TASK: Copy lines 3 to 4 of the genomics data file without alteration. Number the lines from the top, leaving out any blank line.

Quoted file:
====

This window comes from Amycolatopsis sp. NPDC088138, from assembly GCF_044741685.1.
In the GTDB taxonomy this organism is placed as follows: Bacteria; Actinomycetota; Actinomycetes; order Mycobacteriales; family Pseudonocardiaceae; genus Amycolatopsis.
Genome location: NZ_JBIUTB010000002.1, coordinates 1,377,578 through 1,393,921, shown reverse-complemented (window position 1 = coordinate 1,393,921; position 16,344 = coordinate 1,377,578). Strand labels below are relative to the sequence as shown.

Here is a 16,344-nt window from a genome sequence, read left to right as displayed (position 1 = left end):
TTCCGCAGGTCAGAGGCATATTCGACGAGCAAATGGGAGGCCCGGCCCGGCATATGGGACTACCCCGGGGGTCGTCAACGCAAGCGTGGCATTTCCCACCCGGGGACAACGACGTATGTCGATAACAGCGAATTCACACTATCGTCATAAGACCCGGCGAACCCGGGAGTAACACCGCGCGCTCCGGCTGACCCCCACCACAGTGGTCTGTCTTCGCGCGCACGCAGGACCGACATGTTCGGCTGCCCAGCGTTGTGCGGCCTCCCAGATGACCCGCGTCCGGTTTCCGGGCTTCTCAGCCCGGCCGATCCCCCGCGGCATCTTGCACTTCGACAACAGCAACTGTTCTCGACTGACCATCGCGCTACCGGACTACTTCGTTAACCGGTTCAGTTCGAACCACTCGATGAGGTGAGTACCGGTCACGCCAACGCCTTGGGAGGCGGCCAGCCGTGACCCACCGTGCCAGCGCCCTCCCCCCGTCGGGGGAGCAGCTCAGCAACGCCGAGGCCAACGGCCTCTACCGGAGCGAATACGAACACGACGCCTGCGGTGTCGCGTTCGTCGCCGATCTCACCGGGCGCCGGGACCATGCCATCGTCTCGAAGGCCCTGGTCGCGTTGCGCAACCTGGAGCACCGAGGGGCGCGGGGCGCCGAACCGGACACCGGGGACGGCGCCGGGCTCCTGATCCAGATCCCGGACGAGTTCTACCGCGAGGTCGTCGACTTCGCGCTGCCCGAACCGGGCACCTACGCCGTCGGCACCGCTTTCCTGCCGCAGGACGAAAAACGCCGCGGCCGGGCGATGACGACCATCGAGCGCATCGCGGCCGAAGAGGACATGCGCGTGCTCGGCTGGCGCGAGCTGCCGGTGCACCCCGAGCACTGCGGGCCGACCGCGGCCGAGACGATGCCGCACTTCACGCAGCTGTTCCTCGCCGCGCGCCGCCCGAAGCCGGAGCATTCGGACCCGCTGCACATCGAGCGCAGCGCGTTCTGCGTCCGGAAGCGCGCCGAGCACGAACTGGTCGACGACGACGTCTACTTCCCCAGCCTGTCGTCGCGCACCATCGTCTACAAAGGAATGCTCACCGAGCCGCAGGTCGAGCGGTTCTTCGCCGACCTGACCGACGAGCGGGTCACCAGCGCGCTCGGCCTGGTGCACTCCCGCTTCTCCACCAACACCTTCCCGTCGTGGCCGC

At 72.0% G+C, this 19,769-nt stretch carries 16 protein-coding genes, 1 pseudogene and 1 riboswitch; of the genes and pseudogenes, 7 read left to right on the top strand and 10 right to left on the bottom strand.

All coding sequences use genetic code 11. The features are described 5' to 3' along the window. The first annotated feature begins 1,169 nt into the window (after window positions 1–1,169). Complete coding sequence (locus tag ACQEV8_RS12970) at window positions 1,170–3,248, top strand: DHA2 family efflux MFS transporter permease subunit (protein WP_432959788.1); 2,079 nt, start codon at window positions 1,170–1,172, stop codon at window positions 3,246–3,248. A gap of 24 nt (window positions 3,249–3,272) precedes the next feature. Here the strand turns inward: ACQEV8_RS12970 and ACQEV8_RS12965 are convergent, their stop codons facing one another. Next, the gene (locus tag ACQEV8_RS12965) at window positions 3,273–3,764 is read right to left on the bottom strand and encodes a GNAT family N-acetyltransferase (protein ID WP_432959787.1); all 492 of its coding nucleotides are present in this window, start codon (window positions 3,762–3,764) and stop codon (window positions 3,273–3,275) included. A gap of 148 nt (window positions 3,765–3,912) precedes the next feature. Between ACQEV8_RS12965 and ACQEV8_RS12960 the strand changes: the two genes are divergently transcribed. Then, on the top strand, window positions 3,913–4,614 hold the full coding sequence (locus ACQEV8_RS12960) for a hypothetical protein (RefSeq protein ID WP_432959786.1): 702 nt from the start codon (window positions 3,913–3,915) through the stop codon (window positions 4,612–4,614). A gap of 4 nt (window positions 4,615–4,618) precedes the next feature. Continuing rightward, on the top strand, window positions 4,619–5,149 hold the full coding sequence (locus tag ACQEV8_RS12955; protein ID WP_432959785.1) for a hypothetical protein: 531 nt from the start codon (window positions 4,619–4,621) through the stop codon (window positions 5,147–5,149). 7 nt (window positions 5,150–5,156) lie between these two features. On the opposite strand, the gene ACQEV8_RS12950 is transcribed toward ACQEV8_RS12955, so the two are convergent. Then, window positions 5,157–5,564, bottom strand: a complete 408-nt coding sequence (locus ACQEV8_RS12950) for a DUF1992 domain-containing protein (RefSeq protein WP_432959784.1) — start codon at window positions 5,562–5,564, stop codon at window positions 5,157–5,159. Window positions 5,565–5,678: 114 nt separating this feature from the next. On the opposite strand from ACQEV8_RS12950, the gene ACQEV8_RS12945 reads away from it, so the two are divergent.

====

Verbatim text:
Genome location: NZ_JBIUTB010000002.1, coordinates 1,377,578 through 1,393,921, shown reverse-complemented (window position 1 = coordinate 1,393,921; position 16,344 = coordinate 1,377,578). Strand labels below are relative to the sequence as shown.

Here is a 16,344-nt window from a genome sequence, read left to right as displayed (position 1 = left end):